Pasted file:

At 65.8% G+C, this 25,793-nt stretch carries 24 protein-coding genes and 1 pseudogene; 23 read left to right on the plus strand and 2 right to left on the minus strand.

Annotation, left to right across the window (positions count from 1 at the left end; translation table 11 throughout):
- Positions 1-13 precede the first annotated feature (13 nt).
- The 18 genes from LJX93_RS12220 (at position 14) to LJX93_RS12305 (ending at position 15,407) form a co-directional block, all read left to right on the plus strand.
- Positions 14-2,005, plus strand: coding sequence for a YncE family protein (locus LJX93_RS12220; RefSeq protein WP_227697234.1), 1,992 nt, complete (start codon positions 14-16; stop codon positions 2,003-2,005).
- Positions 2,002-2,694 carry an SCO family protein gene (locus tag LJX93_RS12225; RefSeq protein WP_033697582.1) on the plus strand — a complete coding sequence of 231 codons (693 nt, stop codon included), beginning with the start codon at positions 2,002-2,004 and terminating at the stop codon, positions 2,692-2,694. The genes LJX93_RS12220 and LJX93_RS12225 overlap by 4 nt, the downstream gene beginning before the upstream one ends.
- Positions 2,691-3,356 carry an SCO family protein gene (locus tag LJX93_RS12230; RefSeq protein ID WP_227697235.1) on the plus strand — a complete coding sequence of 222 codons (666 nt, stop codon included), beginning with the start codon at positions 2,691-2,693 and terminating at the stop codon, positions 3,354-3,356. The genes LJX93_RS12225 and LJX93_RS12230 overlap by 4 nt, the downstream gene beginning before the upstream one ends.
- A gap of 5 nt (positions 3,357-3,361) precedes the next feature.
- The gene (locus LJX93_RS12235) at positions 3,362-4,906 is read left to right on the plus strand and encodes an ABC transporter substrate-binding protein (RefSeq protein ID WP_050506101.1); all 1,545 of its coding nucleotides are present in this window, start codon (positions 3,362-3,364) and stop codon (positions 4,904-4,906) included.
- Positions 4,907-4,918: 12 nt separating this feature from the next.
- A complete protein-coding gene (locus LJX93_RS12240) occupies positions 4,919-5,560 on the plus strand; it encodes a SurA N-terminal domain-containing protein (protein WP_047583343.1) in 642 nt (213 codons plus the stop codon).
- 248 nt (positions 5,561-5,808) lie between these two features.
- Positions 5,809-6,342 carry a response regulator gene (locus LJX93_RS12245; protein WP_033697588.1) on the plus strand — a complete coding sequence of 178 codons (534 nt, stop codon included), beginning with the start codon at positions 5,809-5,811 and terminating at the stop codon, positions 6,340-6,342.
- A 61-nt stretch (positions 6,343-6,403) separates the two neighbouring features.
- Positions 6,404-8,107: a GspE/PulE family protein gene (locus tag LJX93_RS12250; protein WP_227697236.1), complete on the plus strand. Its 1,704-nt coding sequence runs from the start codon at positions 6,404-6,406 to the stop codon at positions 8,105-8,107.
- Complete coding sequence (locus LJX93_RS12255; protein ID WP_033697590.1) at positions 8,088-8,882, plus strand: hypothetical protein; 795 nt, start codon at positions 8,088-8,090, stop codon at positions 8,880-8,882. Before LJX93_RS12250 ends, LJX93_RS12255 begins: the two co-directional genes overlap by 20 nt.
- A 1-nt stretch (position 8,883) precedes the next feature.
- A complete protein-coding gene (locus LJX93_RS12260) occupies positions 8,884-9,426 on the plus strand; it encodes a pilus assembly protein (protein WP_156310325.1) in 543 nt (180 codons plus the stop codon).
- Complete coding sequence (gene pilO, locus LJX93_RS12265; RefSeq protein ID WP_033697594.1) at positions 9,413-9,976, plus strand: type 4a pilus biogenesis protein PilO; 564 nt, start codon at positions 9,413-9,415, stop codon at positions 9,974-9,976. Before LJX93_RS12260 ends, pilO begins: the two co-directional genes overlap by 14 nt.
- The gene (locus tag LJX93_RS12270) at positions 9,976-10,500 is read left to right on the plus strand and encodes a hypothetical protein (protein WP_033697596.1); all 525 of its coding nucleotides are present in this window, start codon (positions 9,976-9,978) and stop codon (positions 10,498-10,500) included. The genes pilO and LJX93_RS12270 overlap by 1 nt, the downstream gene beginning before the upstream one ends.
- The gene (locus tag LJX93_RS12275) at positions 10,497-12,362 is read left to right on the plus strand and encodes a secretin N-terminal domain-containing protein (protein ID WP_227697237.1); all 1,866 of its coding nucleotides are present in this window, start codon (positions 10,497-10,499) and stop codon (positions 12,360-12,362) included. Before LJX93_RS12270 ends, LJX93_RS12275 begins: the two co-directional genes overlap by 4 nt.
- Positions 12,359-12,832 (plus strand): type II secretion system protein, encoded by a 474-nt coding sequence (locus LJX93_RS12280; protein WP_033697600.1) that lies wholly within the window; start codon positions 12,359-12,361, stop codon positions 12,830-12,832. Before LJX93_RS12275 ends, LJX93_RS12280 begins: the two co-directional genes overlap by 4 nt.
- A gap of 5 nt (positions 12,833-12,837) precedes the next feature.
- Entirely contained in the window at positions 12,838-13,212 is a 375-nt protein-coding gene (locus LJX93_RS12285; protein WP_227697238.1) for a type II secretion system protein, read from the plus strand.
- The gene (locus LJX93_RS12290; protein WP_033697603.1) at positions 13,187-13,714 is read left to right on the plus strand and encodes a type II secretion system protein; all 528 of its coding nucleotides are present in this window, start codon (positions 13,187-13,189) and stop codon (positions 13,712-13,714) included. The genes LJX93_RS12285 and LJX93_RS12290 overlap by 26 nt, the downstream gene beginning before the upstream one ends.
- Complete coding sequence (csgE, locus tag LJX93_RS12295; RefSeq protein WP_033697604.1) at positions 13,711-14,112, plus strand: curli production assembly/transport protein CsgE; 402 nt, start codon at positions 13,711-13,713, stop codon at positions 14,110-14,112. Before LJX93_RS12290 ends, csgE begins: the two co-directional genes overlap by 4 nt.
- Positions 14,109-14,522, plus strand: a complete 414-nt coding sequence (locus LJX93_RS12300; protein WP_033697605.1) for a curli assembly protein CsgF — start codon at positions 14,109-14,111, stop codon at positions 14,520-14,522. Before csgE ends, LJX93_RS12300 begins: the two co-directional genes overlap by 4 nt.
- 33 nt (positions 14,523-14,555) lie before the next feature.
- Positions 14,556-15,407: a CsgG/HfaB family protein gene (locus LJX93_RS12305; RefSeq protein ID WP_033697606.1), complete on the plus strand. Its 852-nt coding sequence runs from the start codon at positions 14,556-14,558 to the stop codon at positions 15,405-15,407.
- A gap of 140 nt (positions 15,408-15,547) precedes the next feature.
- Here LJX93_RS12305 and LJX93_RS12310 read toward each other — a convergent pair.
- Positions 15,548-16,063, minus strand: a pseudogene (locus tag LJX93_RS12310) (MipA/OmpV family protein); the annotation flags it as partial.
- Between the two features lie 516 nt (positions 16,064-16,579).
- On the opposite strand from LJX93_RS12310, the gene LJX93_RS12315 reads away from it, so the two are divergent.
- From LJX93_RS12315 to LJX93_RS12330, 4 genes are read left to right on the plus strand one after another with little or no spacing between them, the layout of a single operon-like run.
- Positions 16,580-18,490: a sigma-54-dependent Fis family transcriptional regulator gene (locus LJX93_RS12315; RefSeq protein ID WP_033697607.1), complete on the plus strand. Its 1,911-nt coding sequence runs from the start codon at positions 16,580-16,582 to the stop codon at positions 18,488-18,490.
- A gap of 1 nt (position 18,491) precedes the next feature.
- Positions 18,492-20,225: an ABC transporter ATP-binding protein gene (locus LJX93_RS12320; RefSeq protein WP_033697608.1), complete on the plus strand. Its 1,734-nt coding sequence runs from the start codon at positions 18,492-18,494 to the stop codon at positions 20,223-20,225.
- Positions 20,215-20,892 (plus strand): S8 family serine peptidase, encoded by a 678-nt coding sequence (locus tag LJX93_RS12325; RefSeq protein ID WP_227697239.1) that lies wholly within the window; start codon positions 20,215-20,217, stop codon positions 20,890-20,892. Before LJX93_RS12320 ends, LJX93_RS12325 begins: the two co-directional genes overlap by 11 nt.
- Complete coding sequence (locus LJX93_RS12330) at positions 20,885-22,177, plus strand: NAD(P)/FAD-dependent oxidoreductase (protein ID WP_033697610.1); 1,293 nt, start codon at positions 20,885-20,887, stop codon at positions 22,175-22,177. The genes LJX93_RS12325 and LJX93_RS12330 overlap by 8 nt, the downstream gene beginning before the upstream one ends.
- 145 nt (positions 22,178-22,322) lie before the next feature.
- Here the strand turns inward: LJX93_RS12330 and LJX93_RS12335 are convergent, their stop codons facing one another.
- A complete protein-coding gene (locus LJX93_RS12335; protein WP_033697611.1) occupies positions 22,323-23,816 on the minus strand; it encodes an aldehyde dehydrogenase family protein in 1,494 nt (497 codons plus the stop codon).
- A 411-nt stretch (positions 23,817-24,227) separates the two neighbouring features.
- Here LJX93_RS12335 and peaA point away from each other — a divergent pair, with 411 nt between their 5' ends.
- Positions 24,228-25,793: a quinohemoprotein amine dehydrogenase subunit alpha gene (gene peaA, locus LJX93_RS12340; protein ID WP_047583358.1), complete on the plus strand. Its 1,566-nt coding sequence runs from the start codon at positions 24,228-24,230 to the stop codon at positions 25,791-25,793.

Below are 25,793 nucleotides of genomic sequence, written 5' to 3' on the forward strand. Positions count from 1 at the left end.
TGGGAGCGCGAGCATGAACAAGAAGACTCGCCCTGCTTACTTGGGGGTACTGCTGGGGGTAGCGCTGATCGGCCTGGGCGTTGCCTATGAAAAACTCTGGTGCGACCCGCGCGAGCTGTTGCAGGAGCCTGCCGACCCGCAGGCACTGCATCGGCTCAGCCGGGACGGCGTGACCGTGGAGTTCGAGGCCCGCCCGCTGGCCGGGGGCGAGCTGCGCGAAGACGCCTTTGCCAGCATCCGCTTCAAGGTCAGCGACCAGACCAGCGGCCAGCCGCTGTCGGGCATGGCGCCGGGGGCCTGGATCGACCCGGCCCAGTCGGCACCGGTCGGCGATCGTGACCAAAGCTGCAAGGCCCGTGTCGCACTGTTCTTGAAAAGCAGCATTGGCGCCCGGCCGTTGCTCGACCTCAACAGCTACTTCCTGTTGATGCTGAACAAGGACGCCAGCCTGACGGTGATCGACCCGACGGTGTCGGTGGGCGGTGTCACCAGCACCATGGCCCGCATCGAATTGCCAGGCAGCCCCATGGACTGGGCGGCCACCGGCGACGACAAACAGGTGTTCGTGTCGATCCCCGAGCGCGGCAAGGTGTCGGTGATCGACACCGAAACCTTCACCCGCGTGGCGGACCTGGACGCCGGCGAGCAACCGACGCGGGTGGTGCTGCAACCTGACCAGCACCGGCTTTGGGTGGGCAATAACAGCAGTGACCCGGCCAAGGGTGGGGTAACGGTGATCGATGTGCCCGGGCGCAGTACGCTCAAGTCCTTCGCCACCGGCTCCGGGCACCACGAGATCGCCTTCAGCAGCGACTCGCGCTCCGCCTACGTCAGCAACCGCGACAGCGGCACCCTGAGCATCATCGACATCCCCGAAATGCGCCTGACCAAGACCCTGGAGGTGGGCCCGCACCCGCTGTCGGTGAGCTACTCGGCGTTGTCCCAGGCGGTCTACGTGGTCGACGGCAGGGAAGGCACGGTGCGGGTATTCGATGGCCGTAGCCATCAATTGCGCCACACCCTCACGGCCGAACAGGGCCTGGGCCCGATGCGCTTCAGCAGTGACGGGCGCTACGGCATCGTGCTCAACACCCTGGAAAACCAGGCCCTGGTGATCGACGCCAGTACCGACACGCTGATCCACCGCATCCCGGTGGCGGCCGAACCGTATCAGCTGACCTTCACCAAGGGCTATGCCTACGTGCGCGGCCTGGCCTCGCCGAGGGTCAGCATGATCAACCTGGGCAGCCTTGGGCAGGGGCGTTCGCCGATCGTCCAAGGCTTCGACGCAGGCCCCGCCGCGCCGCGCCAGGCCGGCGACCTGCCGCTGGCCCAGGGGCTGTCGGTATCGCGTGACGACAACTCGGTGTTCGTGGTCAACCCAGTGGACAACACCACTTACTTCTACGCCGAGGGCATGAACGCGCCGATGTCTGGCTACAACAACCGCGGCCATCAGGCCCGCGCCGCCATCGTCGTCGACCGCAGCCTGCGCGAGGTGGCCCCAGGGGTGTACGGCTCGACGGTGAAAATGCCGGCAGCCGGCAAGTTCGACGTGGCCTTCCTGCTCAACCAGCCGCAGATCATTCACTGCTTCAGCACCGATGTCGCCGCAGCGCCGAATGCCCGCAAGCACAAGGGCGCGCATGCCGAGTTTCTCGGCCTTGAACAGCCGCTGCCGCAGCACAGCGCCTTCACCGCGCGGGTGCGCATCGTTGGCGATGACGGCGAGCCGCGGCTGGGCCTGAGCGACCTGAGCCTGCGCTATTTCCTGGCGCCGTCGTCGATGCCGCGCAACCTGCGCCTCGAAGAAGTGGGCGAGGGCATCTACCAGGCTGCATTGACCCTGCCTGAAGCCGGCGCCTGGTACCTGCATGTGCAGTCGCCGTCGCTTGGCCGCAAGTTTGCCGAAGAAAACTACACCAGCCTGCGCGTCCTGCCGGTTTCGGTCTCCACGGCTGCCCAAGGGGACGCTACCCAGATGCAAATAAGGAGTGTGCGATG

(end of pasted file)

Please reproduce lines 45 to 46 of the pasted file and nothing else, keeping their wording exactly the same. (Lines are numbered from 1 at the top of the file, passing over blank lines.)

- Here LJX93_RS12335 and peaA point away from each other — a divergent pair, with 411 nt between their 5' ends.
- Positions 24,228-25,793: a quinohemoprotein amine dehydrogenase subunit alpha gene (gene peaA, locus LJX93_RS12340; protein ID WP_047583358.1), complete on the plus strand. Its 1,566-nt coding sequence runs from the start codon at positions 24,228-24,230 to the stop codon at positions 25,791-25,793.